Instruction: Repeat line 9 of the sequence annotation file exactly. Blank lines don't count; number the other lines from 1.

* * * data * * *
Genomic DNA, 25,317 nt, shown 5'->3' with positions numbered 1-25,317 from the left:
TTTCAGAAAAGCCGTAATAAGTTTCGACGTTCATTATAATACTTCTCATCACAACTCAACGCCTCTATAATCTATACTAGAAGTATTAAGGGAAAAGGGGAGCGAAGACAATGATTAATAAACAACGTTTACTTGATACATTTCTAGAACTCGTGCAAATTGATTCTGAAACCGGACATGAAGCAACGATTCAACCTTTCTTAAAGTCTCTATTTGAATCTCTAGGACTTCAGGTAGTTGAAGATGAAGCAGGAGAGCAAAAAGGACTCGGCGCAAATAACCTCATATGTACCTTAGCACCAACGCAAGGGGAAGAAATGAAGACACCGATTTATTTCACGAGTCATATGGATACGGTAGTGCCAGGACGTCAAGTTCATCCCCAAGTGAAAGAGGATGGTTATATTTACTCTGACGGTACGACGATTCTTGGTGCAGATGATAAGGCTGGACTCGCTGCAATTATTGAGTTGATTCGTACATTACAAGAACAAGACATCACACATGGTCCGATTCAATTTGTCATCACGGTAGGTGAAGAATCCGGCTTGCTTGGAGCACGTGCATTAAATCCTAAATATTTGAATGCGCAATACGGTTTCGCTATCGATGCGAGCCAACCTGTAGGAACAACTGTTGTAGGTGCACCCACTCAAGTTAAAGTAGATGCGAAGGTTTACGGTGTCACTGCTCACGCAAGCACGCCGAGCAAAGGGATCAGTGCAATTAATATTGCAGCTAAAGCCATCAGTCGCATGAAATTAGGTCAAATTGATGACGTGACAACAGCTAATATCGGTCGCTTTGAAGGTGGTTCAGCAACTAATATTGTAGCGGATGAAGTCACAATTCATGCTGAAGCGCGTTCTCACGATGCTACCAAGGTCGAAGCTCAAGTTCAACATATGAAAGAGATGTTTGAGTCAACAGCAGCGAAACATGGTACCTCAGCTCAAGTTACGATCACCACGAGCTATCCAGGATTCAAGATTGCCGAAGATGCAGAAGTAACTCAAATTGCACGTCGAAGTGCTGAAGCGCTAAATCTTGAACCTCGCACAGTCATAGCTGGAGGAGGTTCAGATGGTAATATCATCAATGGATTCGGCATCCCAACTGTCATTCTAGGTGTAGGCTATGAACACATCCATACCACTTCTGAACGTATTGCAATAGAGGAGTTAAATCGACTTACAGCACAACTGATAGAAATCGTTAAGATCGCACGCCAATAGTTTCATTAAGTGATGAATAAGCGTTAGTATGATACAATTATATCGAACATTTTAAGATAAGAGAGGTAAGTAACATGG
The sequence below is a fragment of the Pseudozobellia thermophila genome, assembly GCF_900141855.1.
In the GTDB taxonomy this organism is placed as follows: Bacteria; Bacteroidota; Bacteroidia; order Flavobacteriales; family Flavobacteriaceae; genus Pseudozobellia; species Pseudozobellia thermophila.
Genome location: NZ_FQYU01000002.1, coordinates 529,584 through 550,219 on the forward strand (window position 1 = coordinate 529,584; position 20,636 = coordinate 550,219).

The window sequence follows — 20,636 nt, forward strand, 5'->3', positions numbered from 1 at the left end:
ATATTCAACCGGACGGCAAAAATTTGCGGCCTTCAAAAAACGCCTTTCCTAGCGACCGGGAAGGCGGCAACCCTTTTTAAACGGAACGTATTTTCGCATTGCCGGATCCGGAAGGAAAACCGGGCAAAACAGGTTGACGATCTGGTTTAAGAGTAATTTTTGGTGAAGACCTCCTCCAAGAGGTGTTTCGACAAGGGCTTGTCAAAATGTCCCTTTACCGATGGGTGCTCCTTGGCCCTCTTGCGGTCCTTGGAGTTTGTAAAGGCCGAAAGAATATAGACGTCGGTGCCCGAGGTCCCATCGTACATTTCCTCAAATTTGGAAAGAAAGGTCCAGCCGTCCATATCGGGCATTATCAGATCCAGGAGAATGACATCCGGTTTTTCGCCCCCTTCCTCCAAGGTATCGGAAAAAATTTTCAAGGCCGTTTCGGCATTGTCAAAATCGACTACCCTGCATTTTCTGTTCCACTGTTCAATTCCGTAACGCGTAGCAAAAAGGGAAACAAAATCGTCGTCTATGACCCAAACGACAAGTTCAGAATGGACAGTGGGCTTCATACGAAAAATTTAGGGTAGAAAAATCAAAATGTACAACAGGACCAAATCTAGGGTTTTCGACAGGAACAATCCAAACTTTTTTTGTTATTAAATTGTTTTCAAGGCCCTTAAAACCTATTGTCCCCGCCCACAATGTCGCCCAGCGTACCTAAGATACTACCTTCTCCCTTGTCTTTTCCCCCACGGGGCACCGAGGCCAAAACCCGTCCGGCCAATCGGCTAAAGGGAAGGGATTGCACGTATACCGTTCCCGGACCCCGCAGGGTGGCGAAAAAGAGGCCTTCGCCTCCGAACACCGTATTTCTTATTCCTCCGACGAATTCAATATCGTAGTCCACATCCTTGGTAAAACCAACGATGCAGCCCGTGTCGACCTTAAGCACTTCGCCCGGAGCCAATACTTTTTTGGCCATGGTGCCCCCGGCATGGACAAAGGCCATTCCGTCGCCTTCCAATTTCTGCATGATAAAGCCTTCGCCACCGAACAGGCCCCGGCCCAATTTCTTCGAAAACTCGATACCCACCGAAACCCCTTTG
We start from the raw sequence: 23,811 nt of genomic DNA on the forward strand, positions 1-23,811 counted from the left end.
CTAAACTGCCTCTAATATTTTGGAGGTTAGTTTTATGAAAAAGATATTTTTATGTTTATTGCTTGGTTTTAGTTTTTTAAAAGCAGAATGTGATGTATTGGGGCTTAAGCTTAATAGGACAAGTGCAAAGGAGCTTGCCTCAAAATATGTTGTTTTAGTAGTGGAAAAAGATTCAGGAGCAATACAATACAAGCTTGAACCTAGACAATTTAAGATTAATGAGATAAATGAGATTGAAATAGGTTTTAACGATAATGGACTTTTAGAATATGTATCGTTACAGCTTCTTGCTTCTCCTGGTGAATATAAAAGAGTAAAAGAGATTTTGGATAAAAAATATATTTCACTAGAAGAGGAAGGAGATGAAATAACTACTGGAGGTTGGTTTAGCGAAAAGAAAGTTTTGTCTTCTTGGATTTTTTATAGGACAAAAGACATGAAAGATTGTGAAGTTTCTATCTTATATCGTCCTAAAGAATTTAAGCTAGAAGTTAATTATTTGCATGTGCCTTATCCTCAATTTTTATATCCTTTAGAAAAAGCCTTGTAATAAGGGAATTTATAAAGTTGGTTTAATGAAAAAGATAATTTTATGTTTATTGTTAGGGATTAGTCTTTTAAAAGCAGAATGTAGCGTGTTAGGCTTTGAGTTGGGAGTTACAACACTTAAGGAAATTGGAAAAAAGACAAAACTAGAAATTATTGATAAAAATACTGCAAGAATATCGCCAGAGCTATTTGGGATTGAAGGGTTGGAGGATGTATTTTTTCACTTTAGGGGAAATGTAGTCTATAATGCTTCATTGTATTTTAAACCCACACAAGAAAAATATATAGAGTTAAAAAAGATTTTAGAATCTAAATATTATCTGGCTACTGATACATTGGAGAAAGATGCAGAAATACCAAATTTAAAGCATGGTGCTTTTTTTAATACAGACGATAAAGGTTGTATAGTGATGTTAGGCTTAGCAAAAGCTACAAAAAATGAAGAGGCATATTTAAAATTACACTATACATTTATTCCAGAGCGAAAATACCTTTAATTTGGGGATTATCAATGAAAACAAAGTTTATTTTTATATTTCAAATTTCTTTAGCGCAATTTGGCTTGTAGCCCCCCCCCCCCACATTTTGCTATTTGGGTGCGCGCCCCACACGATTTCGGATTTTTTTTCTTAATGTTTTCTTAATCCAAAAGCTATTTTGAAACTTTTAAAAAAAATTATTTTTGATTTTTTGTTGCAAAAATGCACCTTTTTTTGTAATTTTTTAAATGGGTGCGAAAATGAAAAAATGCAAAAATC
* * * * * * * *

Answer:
CTAAACTGCCTCTAATATTTTGGAGGTTAGTTTTATGAAAAAGATATTTTTATGTTTATTGCTTGGTTTTAGTTTTTTAAAAGCAGAATGTGATGTATTGGGGCTTAAGCTTAATAGGACAAGTGCAAAGGAGCTTGCCTCAAAATATGTTGTTTTAGTAGTGGAAAAAGATTCAGGAGCAATACAATACAAGCTTGAACCTAGACAATTTAAGATTAATGAGATAAATGAGATTGAAATAGGTTTTAACGATAATGGACTTTTAGAATATGTATCGTTACAGCTTCTTGCTTCTCCTGGTGAATATAAAAGAGTAAAAGAGATTTTGGATAAAAAATATATTTCACTAGAAGAGGAAGGAGATGAAATAACTACTGGAGGTTGGTTTAGCGAAAAGAAAGTTTTGTCTTCTTGGATTTTTTATAGGACAAAAGACATGAAAGATTGTGAAGTTTCTATCTTATATCGTCCTAAAGAATTTAAGCTAGAAGTTAATTATTTGCATGTGCCTTATCCTCAATTTTTATATCCTTTAGAAAAAGCCTTGTAATAAGGGAATTTATAAAGTTGGTTTAATGAAAAAGATAATTTTATGTTTATTGTTAGGGATTAGTCTTTTAAAAGCAGAATGTAGCGTGTTAGGCTTTGAGTTGGGAGTTACAACACTTAAGGAAATTGGAAAAAAGACAAAACTAGAAATTATTGATAAAAATACTGCAAGAATATCGCCAGAGCTATTTGGGATTGAAGGGTTGGAGGATGTATTTTTTCACTTTAGGGGAAATGTAGTCTATAATGCTTCATTGTATTTTAAACCCACACAAGAAAAATATATAGAGTTAAAAAAGATTTTAGAATCTAAATATTATCTGGCTACTGATACATTGGAGAAAGATGCAGAAATACCAAATTTAAAGCATGGTGCTTTTTTTAATACAGACGATAAAGGTTGTATAGTGATGTTAGGCTTAGCAAAAGCTACAAAAAATGAAGAGGCATATTTAAAATTACACTATACATTTATTCCAGAGCGAAAATACCTTTAATTTGGGGATTATCAATGAAAACAAAGTTTATTTTTATATTTCAAATTTCTTTAGCGCAATTTGGCTTGTAGCCCCCCCCCCCCACATTTTGCTATTTGGGTGCGCGCCCCACACGATTTCGGATTTTTTTTCTTAATGTTTTCTTAATCCAAAAGCTATTTTGAAACTTTTAAAAAAAATTATTTTTGATTTTTTGTTGCAAAAATGCACCTTTTTTTGTAATTTTTTAAATGGGTGCGAAAATGAAAAAATGCAAAAATC